Deterrent Penalties for Corporate Colluders: Lifting the Bar

By Beaton-Wells, Caron; Clarke, Julie | University of Queensland Law Journal, June 2018 | Go to article overview

Deterrent Penalties for Corporate Colluders: Lifting the Bar


Beaton-Wells, Caron, Clarke, Julie, University of Queensland Law Journal


I INTRODUCTION

A critical review of corporate pecuniary penalties for cartel conduct in Australia is timely if not overdue. Debates about the role of individual sanctions notwithstanding, (1) financial penalties against corporations remain the predominant means of sanctioning cartel conduct in this country as elsewhere. (2) These sanctions are therefore the primary mechanism by which deterrence is sought to be achieved. Consistent with the international position, (3) deterrence has long been accepted as the primary, if not exclusive, rationale for cartel sanctions in Australia. (4)

Despite their importance as the principal means of deterrence, corporate penalties have always been substantially below the maximum stipulated by the Competition and Consumer Act 2010 (Cth) ('CCA') and there are scant signs of this changing in the future. (5) They also have failed to keep pace with the standard set in recent years internationally, in major jurisdictions such as the United States ('US') and European Union ('EU') particularly. (6)

Previous opportunities for a review of corporate penalties, both at the time of debating the design of the dual criminal-civil regime and in the context of the more recent Competition Policy Review, were not taken up. However, it is evident that the Australian Competition and Consumer Commission ('ACCC') is seeking to lift the bar in corporate penalty-setting, (7) and in 2017 the Australian government requested the Organisation for Economic Cooperation and Development ('OECD') to review its pecuniary penalties regime, including comparing it with practices of countries representative of OECD jurisdictions. Based on a fact-finding mission to consult with stakeholders in Australia and a comparative study with six other jurisdictions, (8) the OECD's report was released in March 2018.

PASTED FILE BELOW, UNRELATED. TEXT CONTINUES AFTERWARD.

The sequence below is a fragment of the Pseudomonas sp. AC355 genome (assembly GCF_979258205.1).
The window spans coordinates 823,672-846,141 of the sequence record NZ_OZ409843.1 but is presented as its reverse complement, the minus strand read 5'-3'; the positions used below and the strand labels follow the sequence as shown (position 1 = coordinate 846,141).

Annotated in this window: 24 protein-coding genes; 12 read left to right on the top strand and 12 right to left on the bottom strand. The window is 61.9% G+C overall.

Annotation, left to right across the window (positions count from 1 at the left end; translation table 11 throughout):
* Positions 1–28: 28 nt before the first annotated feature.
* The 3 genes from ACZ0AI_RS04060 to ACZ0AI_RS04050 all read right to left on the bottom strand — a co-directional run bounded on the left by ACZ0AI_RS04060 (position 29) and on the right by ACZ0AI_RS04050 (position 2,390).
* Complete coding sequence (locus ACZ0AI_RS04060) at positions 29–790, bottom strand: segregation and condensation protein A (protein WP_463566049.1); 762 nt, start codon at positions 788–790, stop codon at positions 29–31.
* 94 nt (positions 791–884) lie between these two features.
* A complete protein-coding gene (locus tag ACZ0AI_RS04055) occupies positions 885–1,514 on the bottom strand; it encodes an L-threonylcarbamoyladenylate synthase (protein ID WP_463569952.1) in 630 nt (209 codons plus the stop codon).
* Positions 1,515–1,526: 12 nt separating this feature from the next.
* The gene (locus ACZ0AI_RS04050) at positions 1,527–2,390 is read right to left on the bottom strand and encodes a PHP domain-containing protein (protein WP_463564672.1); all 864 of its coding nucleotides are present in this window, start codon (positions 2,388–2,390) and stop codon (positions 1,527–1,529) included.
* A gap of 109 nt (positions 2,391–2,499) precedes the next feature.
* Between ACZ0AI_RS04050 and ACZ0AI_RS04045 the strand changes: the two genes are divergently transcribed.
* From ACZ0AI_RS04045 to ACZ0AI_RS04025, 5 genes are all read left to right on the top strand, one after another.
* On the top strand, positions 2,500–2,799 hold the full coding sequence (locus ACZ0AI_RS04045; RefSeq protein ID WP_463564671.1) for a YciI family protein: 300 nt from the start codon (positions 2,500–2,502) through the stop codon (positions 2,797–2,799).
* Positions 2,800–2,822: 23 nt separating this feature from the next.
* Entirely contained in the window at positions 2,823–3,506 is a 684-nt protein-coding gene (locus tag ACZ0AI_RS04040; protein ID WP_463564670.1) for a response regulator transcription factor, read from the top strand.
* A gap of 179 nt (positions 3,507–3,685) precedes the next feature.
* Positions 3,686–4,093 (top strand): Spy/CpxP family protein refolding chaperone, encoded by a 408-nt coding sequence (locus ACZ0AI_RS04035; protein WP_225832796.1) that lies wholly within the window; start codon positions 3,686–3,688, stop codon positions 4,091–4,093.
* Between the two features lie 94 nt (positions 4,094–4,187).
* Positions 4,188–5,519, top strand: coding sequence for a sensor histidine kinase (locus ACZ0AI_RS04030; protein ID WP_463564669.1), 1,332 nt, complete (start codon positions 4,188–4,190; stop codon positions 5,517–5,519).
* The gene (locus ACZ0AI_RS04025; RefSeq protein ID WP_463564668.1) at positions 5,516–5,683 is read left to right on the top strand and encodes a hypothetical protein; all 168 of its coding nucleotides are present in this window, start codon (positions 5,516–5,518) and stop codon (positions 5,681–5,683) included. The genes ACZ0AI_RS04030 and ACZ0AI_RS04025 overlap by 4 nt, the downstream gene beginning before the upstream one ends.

In honour of the scholarship of Laura Guttuso and its significant contribution to the debate regarding another challenging issue in this field--the balance between public and private enforcement--this article is intended to contribute to the debate about the level of pecuniary penalties for corporations for cartel conduct in Australia. (9) The article critically examines the key findings and recommendations in the OECD's 2018 report. Adopting the sequence of analysis in the concluding Part of the report, the remainder of the article is structured as follows. Part II reviews the level of pecuniary penalties in Australia as compared to other jurisdictions. Part III examines legal constraints on pecuniary penalty-setting. In Part IV the methods for assessing pecuniary penalties are canvassed, contrasting the Australian approach with that taken in most other jurisdictions. Part V highlights issues with transparency and predictability in penalty-setting methods. Part VI is our conclusion.

II PENALTY LEVELS

The OECD's central finding regarding the level of pecuniary penalties for anticompetitive conduct in Australia is that it is low relative to other countries, 'particularly for large companies and for infringements that lasted for a number of years'. (10) Indeed the comparison was seen as so stark that the OECD described Australia as an 'outlier' in this respect. (11) This characterisation is difficult to refute. As the statistics set out below bear out, the contrast is particularly marked in the context of penalty levels over the last decade given the observed trend of increased fines across the world over this period. (12)

Between 2007-17, aggregate cartel fines imposed by the European Commission ('EC') for cartel conduct amounted to [euro]21 billion, which translates to almost AU$33 billion. (13) In the same period, total corporate fines of AU$297 million (or AU$328 million when adjusted for inflation) were imposed for cartels in Australia. There were 366 decisions taken by the EC, as compared to 95 decisions taken in Australia, during that period. (14) However, the average fine remains considerably higher in the EU, at AU$89 million compared with an average of AU$3 million per corporate respondent in Australia. …

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